26. This is a profoundly thoughtful and well-written set of ‘rules’ I wish ALL exiting church members practiced. As a staff leader for many years, I especially appreciate exiting members letting me — or another pastor — hear of their leaving from them. That gracious gesture conveys a level of respect that goes a long way. It often provides the opportunity for honest discourse and an appropriate sense of closure. Thanks for sharing this.

  27. Michelle G says:

    As a church secretary, I think this information should be disseminated to everyone who attends church! Sometimes, God brings us to a church for “a season”, rather than a lifetime and there is no reason to hide the fact that one is leaving. Some people are very sporadic in their attendance and it is hard to know when they are just irregular attenders vs. having left the church.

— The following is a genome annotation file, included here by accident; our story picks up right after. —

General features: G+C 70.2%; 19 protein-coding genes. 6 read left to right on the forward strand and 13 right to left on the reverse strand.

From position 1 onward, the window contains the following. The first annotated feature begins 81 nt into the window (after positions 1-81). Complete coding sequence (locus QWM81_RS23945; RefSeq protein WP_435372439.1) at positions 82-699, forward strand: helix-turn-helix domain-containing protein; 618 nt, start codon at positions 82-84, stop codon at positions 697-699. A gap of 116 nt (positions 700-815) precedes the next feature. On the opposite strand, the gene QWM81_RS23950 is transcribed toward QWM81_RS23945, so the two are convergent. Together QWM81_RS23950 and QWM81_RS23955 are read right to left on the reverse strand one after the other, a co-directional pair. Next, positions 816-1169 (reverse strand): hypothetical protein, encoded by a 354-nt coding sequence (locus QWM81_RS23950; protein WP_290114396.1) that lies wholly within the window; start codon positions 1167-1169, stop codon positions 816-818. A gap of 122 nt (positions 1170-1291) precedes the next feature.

We try to keep regular contact with our people via church mailboxes, mailings and phone notifications. It would be kind to let us know if you’ve moved on to another place or just left the church altogether (though that makes me sad and I would hope that we could encourage you to continue your walk in our church or another.)

    As believers, we need to learn to deal honestly with one another. Letting leadership know that you are leaving the church is the right thing to do!

  28. Good recommendations. We always ask those who desire membership with us to handle closure with their former Church association with the grace of the gospel. But you might find this piece I wrote from a different perspective helpful:

    When people leave a Church: (guidance for Church leaders)